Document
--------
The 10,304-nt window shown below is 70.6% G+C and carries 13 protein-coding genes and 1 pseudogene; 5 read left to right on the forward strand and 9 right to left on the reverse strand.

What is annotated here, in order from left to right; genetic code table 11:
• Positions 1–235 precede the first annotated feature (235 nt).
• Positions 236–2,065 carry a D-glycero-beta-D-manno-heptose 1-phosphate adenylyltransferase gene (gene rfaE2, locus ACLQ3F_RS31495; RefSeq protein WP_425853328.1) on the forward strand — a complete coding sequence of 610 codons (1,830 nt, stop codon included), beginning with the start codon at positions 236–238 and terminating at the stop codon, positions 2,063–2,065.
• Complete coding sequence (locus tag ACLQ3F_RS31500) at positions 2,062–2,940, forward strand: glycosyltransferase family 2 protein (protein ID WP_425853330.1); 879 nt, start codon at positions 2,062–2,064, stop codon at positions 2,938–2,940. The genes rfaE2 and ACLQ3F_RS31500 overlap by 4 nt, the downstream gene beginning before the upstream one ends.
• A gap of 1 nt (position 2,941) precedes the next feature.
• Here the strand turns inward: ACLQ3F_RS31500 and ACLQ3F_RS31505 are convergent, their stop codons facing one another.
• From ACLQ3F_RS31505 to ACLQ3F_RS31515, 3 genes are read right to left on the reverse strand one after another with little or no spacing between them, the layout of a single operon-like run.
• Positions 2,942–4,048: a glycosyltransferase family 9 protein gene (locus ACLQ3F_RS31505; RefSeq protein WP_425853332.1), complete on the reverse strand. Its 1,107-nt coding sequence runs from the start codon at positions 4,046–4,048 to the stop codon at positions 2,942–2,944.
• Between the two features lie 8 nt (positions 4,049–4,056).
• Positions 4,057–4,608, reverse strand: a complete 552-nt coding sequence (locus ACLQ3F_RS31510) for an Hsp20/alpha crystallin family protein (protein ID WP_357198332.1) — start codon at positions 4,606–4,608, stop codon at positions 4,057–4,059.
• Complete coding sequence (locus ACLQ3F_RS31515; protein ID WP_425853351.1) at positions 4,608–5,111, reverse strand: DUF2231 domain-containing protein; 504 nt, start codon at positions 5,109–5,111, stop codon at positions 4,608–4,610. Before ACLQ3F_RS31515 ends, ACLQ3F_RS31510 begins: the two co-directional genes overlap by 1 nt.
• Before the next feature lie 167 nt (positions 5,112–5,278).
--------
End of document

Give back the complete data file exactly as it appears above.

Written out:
The 10,304-nt window shown below is 70.6% G+C and carries 13 protein-coding genes and 1 pseudogene; 5 read left to right on the forward strand and 9 right to left on the reverse strand.

What is annotated here, in order from left to right; genetic code table 11:
• Positions 1–235 precede the first annotated feature (235 nt).
• Positions 236–2,065 carry a D-glycero-beta-D-manno-heptose 1-phosphate adenylyltransferase gene (gene rfaE2, locus ACLQ3F_RS31495; RefSeq protein WP_425853328.1) on the forward strand — a complete coding sequence of 610 codons (1,830 nt, stop codon included), beginning with the start codon at positions 236–238 and terminating at the stop codon, positions 2,063–2,065.
• Complete coding sequence (locus tag ACLQ3F_RS31500) at positions 2,062–2,940, forward strand: glycosyltransferase family 2 protein (protein ID WP_425853330.1); 879 nt, start codon at positions 2,062–2,064, stop codon at positions 2,938–2,940. The genes rfaE2 and ACLQ3F_RS31500 overlap by 4 nt, the downstream gene beginning before the upstream one ends.
• A gap of 1 nt (position 2,941) precedes the next feature.
• Here the strand turns inward: ACLQ3F_RS31500 and ACLQ3F_RS31505 are convergent, their stop codons facing one another.
• From ACLQ3F_RS31505 to ACLQ3F_RS31515, 3 genes are read right to left on the reverse strand one after another with little or no spacing between them, the layout of a single operon-like run.
• Positions 2,942–4,048: a glycosyltransferase family 9 protein gene (locus ACLQ3F_RS31505; RefSeq protein WP_425853332.1), complete on the reverse strand. Its 1,107-nt coding sequence runs from the start codon at positions 4,046–4,048 to the stop codon at positions 2,942–2,944.
• Between the two features lie 8 nt (positions 4,049–4,056).
• Positions 4,057–4,608, reverse strand: a complete 552-nt coding sequence (locus ACLQ3F_RS31510) for an Hsp20/alpha crystallin family protein (protein ID WP_357198332.1) — start codon at positions 4,606–4,608, stop codon at positions 4,057–4,059.
• Complete coding sequence (locus ACLQ3F_RS31515; protein ID WP_425853351.1) at positions 4,608–5,111, reverse strand: DUF2231 domain-containing protein; 504 nt, start codon at positions 5,109–5,111, stop codon at positions 4,608–4,610. Before ACLQ3F_RS31515 ends, ACLQ3F_RS31510 begins: the two co-directional genes overlap by 1 nt.
• Before the next feature lie 167 nt (positions 5,112–5,278).